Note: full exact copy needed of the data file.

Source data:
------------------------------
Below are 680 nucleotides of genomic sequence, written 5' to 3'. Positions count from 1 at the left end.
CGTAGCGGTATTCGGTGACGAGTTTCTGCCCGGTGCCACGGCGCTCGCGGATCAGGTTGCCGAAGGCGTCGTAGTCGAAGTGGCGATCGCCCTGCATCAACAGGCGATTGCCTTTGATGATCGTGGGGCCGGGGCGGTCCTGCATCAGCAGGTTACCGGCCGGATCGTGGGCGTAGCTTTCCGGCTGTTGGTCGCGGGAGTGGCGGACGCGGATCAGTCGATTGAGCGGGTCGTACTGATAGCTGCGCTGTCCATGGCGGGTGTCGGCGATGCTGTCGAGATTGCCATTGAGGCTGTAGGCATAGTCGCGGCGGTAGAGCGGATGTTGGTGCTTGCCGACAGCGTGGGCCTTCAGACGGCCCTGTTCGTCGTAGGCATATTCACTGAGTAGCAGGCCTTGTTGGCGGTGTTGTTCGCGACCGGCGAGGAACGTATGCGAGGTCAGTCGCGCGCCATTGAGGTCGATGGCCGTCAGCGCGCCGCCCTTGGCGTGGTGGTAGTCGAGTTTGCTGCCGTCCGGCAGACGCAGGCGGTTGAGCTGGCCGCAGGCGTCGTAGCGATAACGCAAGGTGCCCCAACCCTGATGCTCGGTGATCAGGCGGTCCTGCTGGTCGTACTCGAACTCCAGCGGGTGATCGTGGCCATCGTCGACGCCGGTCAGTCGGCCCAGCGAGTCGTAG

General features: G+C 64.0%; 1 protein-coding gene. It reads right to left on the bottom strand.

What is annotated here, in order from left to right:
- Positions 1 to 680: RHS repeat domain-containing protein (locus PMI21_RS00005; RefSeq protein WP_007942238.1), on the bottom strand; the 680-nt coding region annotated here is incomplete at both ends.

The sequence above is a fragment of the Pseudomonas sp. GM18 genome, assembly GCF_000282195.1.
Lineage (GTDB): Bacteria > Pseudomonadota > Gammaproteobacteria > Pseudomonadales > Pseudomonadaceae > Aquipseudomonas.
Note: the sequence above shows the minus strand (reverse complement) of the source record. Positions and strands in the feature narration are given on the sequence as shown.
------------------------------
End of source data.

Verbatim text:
Below are 680 nucleotides of genomic sequence, written 5' to 3'. Positions count from 1 at the left end.
CGTAGCGGTATTCGGTGACGAGTTTCTGCCCGGTGCCACGGCGCTCGCGGATCAGGTTGCCGAAGGCGTCGTAGTCGAAGTGGCGATCGCCCTGCATCAACAGGCGATTGCCTTTGATGATCGTGGGGCCGGGGCGGTCCTGCATCAGCAGGTTACCGGCCGGATCGTGGGCGTAGCTTTCCGGCTGTTGGTCGCGGGAGTGGCGGACGCGGATCAGTCGATTGAGCGGGTCGTACTGATAGCTGCGCTGTCCATGGCGGGTGTCGGCGATGCTGTCGAGATTGCCATTGAGGCTGTAGGCATAGTCGCGGCGGTAGAGCGGATGTTGGTGCTTGCCGACAGCGTGGGCCTTCAGACGGCCCTGTTCGTCGTAGGCATATTCACTGAGTAGCAGGCCTTGTTGGCGGTGTTGTTCGCGACCGGCGAGGAACGTATGCGAGGTCAGTCGCGCGCCATTGAGGTCGATGGCCGTCAGCGCGCCGCCCTTGGCGTGGTGGTAGTCGAGTTTGCTGCCGTCCGGCAGACGCAGGCGGTTGAGCTGGCCGCAGGCGTCGTAGCGATAACGCAAGGTGCCCCAACCCTGATGCTCGGTGATCAGGCGGTCCTGCTGGTCGTACTCGAACTCCAGCGGGTGATCGTGGCCATCGTCGACGCCGGTCAGTCGGCCCAGCGAGTCGTAG

General features: G+C 64.0%; 1 protein-coding gene. It reads right to left on the bottom strand.

What is annotated here, in order from left to right:
- Positions 1 to 680: RHS repeat domain-containing protein (locus PMI21_RS00005; RefSeq protein WP_007942238.1), on the bottom strand; the 680-nt coding region annotated here is incomplete at both ends.

The sequence above is a fragment of the Pseudomonas sp. GM18 genome, assembly GCF_000282195.1.
Lineage (GTDB): Bacteria > Pseudomonadota > Gammaproteobacteria > Pseudomonadales > Pseudomonadaceae > Aquipseudomonas.
Note: the sequence above shows the minus strand (reverse complement) of the source record. Positions and strands in the feature narration are given on the sequence as shown.